Thanks, PD, for your understanding (tweet). Let me cut & paste quickly a few things I have written earlier on this topic. More systematic response will have to wait. Indeed, FTI needs to review this issue and form a position, anyway, since the topic keeps coming up every few months/years.
Note that initially I was agnostic between FTPT or PR, the main reason in my mind to favour of FPTP in India being that it was an existing system, easy to implement, and that the real issue was never the question between FPTP/PR, but the underlying incentives. I still largely hold that position, but there now seem to me to be a few more fundamental reasons to tilt the balance towards FPTP.
almost all concepts found in a democracy, such as simple majority, two-third majority, first-past-the-post, proportional representation, preferential voting, direct representation, indirect representation and so on, are entirely arbitrary. Some of this arbitrariness arises from economizing. Societies build institutions which minimize the costs of electing governments and the subsequent costs of arriving at decisions. If unanimity among all citizens were to be sought in every decision, then no action could ever be taken and the society would come to a grinding halt. Societies also have to consider the need for continuity in government policy. We may be fickle with our favourite film stars, but government policy needs to be far more stable – else it will confuse everyone and prevent citizens from making long-term decisions. Rapid change is best avoided in government-related settings.
Even the most advanced countries continue to wrestle with their democratic processes and no nation has got this element of their society perfectly sorted out. Indeed, there can never be such a thing as perfection in democratic governance; only constant shifts as improvements are attempted. There is constant churn in the institutions of democracy. [p.86]
Before I review Indian democratic institutions in the next three chapters and suggest what we could do to improve things, I would like to briefly touch upon the question of presidential, proportional, or other representation models for India – a question that for some unfathomable reason exercises our minds more than questions of how incentives operate within our existing governance system. We periodically seem to go on a wild-goose chase looking for other models that appear, on the surface, to function better than ours. But the mere form of democratic representation, whether Westminster or presidential, whether proportional or first-past-the-post, doesn’t really matter in the end, given the complexities and competing objectives that democracies need to serve. While models are important, the quality of governance in a society ultimately depends on the design of the incentives deep inside the entrails of these models.
Two democratic frameworks that look exactly the same on the surface will operate radically differently and lead to opposite outcomes based on the incentives generated by their supporting structures. A comparison of the performance of the Indian system with the Australian proves this point easily. While these two models are quite similar on the surface, the Australian model performs unimaginably better because its incentives and mechanisms are different at the detailed level. Improving the incentives in our current Indian model of democracy will similarly yield dramatic improvements in our outcomes. [p.89]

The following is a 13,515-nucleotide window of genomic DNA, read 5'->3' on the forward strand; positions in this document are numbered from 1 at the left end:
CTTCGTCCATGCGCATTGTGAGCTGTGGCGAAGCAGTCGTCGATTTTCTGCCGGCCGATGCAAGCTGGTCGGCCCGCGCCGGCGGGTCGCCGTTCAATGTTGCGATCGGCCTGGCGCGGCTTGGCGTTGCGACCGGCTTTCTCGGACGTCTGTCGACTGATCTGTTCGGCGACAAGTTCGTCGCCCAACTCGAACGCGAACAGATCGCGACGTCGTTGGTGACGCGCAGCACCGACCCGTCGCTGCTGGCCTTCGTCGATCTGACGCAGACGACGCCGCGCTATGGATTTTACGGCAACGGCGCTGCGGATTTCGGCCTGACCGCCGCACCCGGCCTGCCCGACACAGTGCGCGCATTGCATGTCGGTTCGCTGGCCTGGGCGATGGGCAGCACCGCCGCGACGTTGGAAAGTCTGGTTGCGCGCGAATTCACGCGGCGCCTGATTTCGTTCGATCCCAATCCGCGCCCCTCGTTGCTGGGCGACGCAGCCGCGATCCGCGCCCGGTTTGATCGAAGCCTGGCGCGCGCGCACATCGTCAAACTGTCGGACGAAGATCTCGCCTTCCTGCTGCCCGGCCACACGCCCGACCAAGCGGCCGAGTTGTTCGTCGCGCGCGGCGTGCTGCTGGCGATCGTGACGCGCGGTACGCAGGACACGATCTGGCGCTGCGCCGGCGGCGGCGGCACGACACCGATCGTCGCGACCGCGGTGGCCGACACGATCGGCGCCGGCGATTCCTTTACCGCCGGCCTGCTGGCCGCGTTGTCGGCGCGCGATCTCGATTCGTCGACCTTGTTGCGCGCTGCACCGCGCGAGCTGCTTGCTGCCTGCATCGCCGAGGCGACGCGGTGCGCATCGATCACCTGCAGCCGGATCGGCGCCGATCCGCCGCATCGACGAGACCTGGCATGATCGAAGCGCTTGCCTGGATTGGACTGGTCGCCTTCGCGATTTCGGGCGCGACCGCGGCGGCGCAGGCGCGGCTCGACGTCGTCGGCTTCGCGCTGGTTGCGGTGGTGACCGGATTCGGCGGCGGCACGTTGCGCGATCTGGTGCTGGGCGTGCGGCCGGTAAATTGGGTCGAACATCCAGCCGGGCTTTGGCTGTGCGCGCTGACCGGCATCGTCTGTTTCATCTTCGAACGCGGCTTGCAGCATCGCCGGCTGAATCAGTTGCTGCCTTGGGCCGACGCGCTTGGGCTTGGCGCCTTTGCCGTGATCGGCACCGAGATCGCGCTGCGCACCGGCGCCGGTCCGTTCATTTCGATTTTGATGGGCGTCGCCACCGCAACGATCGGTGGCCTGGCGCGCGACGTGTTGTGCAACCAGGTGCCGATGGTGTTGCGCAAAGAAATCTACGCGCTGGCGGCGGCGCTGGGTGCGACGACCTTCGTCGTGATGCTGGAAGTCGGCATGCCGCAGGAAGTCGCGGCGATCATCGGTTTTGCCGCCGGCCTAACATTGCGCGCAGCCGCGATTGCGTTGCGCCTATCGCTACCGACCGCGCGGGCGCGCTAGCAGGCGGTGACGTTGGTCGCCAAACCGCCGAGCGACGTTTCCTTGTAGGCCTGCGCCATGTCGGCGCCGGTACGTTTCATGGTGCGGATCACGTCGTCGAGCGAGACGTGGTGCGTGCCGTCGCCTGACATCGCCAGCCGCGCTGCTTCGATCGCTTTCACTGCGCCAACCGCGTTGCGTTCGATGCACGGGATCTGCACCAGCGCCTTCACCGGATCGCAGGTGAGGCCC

Draft policy for FTI that I had started working on in its initial year (before its website was entirely rebuit). This policy has not yet been further discussed on FTI nor finalised:
- Data show that countries with PR and FPTP perform similarly. It is the underlying incentives in the democratic system which lead to good people contesting elections – which then leads to good results. One should spend one’s energy in fixing the existing FPTP system in India whose flaws are totally obvious, than create a totally new platform of PR first and then start fixing the same flaws which almost certainly will still remain. Minimum change for maximum impact should be our goal.
- People' won't get an MP who represents their area but will get someone chosen by the party based on overall representation. The MP will in no way accountable to the voter. In Indian most MPs will then come from urban/ metro areas, leaving out LOCAL representation for rural areas. In FPTP at least people know whom they have elected, and not have some distant city resident whom they never saw suddenly become their ‘representative’.
- Even if proportional were better (which it is not) it would not solve India key problems. The key problem is lack of good candidates. PR doesn't address that (in fact, may increase the power of coteries like the Gandhi clan, also known as Congress).
- Finally, liberal efforts in India have been hampered by lack of leadership and coordination, not because of FPTP.
What are the effects of electoral rules? (how economists analyse the UK electoral system from the viewpoint of the role of elections in democratic systems), by Klingelhofer J, Economic Review (UK), Nov 2011, Volume: 29 Issue: 2 pp.28-30
Choosing Electoral Systems: Proportional, Majoritarian and Mixed Systems, Pippa Norris, International Political Science Review / Revue internationale de science politique , Vol. 18, No. 3, Contrasting Political Institutions. Institutions politiques contrastées (Jul., 1997), pp. 297-312
If you found this post useful, then consider subscribing to my blog by email: